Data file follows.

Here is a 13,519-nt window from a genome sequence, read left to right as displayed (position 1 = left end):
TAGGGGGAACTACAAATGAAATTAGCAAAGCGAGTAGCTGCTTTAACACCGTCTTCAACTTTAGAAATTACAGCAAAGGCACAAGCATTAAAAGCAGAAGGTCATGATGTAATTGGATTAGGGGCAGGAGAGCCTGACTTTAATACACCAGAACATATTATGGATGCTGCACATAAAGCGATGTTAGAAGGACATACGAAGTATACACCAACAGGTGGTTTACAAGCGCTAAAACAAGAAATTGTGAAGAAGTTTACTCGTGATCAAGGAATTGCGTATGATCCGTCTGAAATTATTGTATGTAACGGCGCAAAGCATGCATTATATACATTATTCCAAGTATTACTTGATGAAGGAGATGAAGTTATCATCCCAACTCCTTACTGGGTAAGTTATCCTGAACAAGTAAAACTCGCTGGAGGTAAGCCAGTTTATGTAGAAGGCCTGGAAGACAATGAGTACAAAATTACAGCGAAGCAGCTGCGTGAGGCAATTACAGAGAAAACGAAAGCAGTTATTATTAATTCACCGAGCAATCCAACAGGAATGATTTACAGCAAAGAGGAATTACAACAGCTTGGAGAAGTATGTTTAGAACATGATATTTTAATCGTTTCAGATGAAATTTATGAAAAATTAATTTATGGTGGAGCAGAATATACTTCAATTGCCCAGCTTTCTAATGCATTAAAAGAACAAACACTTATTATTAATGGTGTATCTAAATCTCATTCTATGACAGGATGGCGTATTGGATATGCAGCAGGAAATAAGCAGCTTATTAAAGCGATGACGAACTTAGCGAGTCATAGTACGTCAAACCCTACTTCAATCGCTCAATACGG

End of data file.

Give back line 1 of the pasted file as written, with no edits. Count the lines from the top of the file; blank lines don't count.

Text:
Here is a 13,519-nt window from a genome sequence, read left to right as displayed (position 1 = left end):